Felonious Females: Kate “Ma” Barker and Her Wayward Children

She was born Arizona Donnie Clark on October 8, 1873 to parents John and Emaline (Parker) Clark in Greene County, Missouri.  Arizona, or Arrie (and later Kate) as her family called her, grew up on a Missouri farm, and raised as a good Christian went to church and Sunday school. In 1892 she married George Elias Barker, a farm laborer, and together they had four sons: Herman, Lloyd, Arthur and Fred, or Freddie as she liked to call her favorite son.  Kate remained faithful, taking her family to church and singing hymns “with the same lustiness as the rest of the congregation”  George, described as a “mild, inoffensive, quite man who seemed somewhat bewildered by his dominating wife”, was dragged along with the family to church.1 As the saying goes, boys will be boys, but the Barker boys seemed to get in more than their share of trouble in Webb City – petty at first, but eventually escalating into more serious crimes which brought their names into the headlines.  In 1909 sixteen-year-old Herman had been sent to jail for ninety days for receiving stolen property. George purchased a farm in Stone County, Missouri, but Herman left home and went back to Webb City where he got into trouble and landed in jail.  In late June the judge granted clemency for Herman and told him to go home to his family and behave himself.  That didn’t happen, however, after he and Lloyd formed a gang.  By 1910 every one of the sons had been accused of breaking some state law – even little Freddie. In 1915 the family moved to...

Felonious Females: “Badger Girls”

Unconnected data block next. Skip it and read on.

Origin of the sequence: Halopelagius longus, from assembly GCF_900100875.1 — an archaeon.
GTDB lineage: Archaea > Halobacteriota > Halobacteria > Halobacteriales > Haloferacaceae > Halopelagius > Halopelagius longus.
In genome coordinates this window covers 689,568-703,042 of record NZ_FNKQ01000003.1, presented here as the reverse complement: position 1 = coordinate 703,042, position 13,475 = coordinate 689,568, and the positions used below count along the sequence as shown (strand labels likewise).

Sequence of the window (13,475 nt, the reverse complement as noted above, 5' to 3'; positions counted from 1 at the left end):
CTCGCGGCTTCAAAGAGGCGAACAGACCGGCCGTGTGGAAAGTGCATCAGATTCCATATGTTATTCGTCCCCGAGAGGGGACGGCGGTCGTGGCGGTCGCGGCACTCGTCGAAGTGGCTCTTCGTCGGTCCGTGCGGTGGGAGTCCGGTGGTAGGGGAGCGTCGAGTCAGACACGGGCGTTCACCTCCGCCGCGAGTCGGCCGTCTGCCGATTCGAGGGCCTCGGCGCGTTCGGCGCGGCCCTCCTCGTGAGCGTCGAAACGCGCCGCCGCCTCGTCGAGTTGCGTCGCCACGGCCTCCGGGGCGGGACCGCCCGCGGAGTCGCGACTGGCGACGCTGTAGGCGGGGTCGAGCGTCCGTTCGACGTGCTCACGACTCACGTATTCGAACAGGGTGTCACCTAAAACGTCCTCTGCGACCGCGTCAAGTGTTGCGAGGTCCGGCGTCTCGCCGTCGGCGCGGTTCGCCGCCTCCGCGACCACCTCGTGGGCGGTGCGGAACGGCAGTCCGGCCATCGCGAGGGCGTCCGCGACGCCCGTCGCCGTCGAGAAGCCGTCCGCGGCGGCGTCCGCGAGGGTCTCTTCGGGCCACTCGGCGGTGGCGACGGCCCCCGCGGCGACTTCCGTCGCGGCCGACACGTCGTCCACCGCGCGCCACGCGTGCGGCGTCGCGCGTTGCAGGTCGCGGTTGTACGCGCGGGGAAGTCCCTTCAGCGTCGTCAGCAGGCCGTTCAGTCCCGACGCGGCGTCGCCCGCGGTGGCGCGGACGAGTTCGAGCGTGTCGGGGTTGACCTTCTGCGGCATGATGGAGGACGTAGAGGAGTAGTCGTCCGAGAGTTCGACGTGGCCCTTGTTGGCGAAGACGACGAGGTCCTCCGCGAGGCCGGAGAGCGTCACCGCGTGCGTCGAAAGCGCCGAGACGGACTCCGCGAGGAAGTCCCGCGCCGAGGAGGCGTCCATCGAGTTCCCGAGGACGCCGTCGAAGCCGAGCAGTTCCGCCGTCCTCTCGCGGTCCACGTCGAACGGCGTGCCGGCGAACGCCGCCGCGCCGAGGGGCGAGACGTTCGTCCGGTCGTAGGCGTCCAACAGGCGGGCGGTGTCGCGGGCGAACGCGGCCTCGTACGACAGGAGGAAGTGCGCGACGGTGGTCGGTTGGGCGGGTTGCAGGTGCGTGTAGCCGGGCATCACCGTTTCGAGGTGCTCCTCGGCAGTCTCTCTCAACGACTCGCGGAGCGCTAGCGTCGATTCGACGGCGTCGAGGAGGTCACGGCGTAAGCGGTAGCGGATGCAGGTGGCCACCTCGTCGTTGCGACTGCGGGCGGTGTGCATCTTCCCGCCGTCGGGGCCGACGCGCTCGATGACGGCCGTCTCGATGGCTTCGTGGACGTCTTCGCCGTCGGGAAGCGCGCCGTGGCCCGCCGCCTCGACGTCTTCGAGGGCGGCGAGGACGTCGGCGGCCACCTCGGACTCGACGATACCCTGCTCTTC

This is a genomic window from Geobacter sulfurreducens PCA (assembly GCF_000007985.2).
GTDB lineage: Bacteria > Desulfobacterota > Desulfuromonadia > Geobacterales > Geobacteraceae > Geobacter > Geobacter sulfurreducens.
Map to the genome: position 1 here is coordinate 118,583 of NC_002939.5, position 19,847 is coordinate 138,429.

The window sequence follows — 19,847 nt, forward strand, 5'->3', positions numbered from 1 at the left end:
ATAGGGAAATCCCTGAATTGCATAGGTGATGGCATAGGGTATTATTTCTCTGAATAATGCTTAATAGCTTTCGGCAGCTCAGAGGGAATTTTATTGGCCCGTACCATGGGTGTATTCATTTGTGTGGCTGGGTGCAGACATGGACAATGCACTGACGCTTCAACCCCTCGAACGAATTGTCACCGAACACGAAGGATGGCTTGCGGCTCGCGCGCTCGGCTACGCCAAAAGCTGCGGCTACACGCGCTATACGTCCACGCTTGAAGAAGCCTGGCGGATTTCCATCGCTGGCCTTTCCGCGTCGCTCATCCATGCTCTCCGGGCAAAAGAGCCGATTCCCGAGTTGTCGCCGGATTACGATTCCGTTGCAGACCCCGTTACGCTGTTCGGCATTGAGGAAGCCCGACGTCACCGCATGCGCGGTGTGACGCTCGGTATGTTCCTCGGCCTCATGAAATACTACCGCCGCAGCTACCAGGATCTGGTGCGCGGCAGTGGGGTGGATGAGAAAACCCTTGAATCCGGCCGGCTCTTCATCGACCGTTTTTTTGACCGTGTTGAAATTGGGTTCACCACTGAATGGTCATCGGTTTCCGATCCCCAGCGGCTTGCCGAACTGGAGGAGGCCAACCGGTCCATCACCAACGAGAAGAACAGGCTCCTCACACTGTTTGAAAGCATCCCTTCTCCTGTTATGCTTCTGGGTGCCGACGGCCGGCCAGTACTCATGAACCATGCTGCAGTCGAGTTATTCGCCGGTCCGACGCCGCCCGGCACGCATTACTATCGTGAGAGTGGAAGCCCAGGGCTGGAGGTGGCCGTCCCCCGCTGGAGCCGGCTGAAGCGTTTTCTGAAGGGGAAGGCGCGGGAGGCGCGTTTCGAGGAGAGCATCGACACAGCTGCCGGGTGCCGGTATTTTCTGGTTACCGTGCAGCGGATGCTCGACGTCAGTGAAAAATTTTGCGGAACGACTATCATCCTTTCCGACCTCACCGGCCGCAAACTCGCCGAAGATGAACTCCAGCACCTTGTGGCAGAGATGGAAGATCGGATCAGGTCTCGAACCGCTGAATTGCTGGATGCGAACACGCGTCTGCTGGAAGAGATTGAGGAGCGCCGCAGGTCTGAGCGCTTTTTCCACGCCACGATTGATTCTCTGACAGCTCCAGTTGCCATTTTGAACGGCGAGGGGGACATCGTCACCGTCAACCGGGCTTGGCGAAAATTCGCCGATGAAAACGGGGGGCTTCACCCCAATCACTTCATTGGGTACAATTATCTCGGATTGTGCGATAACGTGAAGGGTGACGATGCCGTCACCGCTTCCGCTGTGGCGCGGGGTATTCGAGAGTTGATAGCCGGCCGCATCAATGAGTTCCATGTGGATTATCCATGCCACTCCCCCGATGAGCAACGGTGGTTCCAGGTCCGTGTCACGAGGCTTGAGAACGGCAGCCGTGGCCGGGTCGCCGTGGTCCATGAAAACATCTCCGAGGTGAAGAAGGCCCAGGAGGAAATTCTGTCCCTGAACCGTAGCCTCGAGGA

No one seems to know for sure where the term “badger game” originated.  Perhaps it was so-named because it had its origins in Wisconsin, the Badger State, or perhaps it was named after a rather cruel sport called “badger baiting”.  Badger baiting appears to have originated in England during the nineteenth century.   Without going into the sordid details, this blood sport pitted a badger, normally a docile creature, against a dog (some dogs were bred as “badger dogs”). Stories began appearing in American newspapers in the early to mid-nineteenth century.  Even into the early twentieth century the so-called “badger game” was still popular and most profitable, hardy despite its age, according to Duluth News-Tribune (01 Oct 1922).  The con game had ousted card sharping as the number one “indoor sport” on trans-Atlantic ocean liners.  The game was played best, however, when a couple worked together. They picked a man, preferably a rich business man with a family, and proceeded to dupe him or “vamp” as one headline read.  The wife of the con couple would complain about her husband’s mistreatment and how she was afraid he would suspect something.  According to one United Press correspondent, somehow the victim usually fell for it, believing himself some sort of heroic Lothario.  The victim then found himself in a compromising position with the con wife, and of course in walked the “jealous” husband. The scene might have played out like this: scorned husband threatens to throttle the victim while the wife pleas for his forgiveness, to which he replies, “No! Not for $10,000!” – maybe $20,000?”  Amazingly, it seemed to work...